One of our well-established partners has become involved in the local CCG. By mutual agreement, this was for four sessions a week, with the practice covering for her absence with locums and seeing more patients.
She keeps the remuneration and has taken a proportional reduction in income share. Increasingly, there are problems with her absence, with disputes over whether she should do all of the insurance reports and medicals requested by her patients, how many visits she does and patients grumbling about never being able to get an appointment.
We want her to stop her CCG work, but she says she has a three-year contract that she must fulfil. Where do we go from here?
A GP's response
Dr Kamilla Porter is a GP in Rochford, Essex
This scenario raises questions about partners' workload planning, the provision of adequate appointments, possible professional jealousy and realistic expectations about how much work an individual GP can take on.
Answering these questions satisfactorily and obtaining a constructive outcome will require an open and honest dialogue with all of the partners, otherwise a messy partnership dispute may result.
In the first instance, the practice manager could undertake an objective analysis of appointment availability and demand, to assess whether appointments have indeed gone down since the partner took on her CCG role. If the other partners are doing more work, the next step would be to arrange a practice meeting to discuss this. To mitigate any ill feeling, it might be helpful first to acknowledge some of the positive aspects about this partner's involvement in her local CCG:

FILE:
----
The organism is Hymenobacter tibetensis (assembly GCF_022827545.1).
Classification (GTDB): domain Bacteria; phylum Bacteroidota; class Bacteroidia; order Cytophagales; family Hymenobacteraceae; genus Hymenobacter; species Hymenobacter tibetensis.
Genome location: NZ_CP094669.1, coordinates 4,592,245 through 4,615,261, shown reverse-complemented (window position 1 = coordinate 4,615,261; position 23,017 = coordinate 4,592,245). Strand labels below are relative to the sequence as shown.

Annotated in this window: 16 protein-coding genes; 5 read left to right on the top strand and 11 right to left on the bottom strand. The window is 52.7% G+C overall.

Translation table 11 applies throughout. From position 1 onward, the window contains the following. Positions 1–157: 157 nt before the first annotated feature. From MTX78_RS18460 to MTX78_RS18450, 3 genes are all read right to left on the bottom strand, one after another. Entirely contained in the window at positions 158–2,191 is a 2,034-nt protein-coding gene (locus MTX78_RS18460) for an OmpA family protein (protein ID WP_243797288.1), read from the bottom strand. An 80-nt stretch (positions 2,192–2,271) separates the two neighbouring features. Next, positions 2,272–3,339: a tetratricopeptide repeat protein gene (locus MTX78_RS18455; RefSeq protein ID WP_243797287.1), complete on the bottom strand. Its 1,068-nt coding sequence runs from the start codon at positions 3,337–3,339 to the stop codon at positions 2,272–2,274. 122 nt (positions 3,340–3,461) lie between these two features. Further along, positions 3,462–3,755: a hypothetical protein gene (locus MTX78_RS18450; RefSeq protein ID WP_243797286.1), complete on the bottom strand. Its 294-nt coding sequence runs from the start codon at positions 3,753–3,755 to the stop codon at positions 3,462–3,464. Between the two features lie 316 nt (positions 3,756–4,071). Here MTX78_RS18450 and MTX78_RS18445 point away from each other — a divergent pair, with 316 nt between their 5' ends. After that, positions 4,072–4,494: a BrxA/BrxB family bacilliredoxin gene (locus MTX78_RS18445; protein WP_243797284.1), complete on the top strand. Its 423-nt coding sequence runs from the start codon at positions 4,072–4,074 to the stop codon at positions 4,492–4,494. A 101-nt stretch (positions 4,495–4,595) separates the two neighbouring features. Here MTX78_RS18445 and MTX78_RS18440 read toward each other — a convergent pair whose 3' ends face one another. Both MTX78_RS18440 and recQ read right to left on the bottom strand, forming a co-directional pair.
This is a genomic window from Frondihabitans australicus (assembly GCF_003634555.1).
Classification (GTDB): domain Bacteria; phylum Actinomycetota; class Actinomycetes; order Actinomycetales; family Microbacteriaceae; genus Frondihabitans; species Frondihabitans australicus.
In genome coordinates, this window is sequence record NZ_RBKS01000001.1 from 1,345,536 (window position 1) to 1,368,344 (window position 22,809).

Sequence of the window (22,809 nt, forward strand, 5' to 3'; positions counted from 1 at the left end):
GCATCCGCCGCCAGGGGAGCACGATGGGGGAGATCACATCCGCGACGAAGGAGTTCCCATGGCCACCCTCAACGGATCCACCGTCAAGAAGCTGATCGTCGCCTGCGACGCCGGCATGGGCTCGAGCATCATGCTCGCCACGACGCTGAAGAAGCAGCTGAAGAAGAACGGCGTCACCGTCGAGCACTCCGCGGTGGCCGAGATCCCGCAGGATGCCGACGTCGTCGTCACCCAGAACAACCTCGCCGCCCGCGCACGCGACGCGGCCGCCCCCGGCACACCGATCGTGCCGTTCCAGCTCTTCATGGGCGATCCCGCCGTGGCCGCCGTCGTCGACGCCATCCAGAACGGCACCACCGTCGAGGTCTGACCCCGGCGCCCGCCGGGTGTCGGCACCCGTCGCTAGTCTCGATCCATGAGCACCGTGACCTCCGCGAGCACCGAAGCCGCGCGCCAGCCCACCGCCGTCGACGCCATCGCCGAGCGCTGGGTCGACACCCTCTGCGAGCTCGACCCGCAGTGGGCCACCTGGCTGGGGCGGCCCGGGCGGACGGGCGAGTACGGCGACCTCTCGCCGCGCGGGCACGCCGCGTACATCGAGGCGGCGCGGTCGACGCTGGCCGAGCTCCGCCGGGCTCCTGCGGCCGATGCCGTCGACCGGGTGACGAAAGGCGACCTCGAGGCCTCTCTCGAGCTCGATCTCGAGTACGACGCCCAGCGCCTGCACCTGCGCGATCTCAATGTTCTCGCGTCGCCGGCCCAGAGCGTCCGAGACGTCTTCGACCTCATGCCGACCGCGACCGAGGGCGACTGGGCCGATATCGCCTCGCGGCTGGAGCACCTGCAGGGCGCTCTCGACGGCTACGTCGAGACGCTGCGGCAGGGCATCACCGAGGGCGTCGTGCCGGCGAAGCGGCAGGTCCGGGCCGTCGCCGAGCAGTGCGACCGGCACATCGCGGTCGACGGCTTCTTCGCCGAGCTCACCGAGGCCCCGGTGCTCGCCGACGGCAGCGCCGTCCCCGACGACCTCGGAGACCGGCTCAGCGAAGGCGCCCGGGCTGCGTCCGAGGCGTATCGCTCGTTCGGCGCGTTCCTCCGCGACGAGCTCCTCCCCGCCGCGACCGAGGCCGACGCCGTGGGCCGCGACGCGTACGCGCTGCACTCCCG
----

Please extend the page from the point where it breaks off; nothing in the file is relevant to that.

- Her position may raise the profile of the practice.
- Staff can share ideas directly with her about providing better patient services.
- Her regular feedback to the practice about important local developments and any service change is welcome.
- Her considerable experience as a well-established partner should help her to play an important and constructive part in the CCG, to enable local GPs to deliver better care and improve services.
Next, you could ask her how she is coping with her various professional roles. Has she overcommitted herself, could she be at risk of burnout?
However, while her role in the 'bigger picture' might be appreciated, it is important to convey the impact this is having on the practice and the rest of the partners.
Share the data on patient appointments and the 'grumbling' from her patients and move on to discuss how best to address this. Options to put on the table might include:
- Taking on a part-time salaried GP, or even a part-time partner (who would be able to cover the insurance reports and medicals) or a nurse practitioner. Would these options be more efficient than covering four sessions a week with locums?
- Could payment for a salaried doctor or partner be covered by her reduction in income share, or would a compromise be for some of her CCG remuneration to be invested back into the practice?
- Ensuring her regular patients are aware that her surgeries have reduced, for example, by explaining her CCG role in the practice newsletter and on the website.
- Drawing up a job description for her days at the surgery, so that she and all of the partners feel their workload is distributed fairly and equitably.
This GP has been a partner at the surgery for a while and deserves an opportunity to discuss how her two professional commitments could prove successful if changes are made, rather than just telling her to quit.
Traditionalists may bemoan the rise of the portfolio GP, but with the current NHS reforms and workforce changes, many GPs will no longer be in the practice every working day.